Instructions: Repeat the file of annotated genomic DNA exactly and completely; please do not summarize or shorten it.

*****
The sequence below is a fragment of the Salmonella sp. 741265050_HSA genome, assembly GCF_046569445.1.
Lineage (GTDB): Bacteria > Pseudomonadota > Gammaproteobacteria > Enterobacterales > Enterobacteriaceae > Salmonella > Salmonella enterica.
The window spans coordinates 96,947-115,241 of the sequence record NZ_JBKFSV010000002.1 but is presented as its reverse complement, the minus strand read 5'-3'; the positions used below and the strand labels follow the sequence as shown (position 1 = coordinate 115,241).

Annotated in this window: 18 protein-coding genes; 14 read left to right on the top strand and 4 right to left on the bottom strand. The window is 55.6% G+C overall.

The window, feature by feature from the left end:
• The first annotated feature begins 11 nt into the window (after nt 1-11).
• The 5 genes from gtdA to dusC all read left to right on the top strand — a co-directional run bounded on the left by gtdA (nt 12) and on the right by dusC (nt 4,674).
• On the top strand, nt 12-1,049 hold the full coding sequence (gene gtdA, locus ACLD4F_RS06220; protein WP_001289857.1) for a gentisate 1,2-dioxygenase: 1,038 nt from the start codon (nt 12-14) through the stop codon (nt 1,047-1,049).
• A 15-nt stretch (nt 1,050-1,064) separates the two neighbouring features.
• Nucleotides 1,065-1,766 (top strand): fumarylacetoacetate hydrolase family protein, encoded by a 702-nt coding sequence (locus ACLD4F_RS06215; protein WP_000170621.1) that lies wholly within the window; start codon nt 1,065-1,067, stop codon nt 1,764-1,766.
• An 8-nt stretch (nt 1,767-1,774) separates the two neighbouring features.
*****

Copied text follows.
The sequence below is a fragment of the Salmonella sp. 741265050_HSA genome, assembly GCF_046569445.1.
Lineage (GTDB): Bacteria > Pseudomonadota > Gammaproteobacteria > Enterobacterales > Enterobacteriaceae > Salmonella > Salmonella enterica.
The window spans coordinates 96,947-115,241 of the sequence record NZ_JBKFSV010000002.1 but is presented as its reverse complement, the minus strand read 5'-3'; the positions used below and the strand labels follow the sequence as shown (position 1 = coordinate 115,241).

Annotated in this window: 18 protein-coding genes; 14 read left to right on the top strand and 4 right to left on the bottom strand. The window is 55.6% G+C overall.

The window, feature by feature from the left end:
• The first annotated feature begins 11 nt into the window (after nt 1-11).
• The 5 genes from gtdA to dusC all read left to right on the top strand — a co-directional run bounded on the left by gtdA (nt 12) and on the right by dusC (nt 4,674).
• On the top strand, nt 12-1,049 hold the full coding sequence (gene gtdA, locus ACLD4F_RS06220; protein WP_001289857.1) for a gentisate 1,2-dioxygenase: 1,038 nt from the start codon (nt 12-14) through the stop codon (nt 1,047-1,049).
• A 15-nt stretch (nt 1,050-1,064) separates the two neighbouring features.
• Nucleotides 1,065-1,766 (top strand): fumarylacetoacetate hydrolase family protein, encoded by a 702-nt coding sequence (locus ACLD4F_RS06215; protein WP_000170621.1) that lies wholly within the window; start codon nt 1,065-1,067, stop codon nt 1,764-1,766.
• An 8-nt stretch (nt 1,767-1,774) separates the two neighbouring features.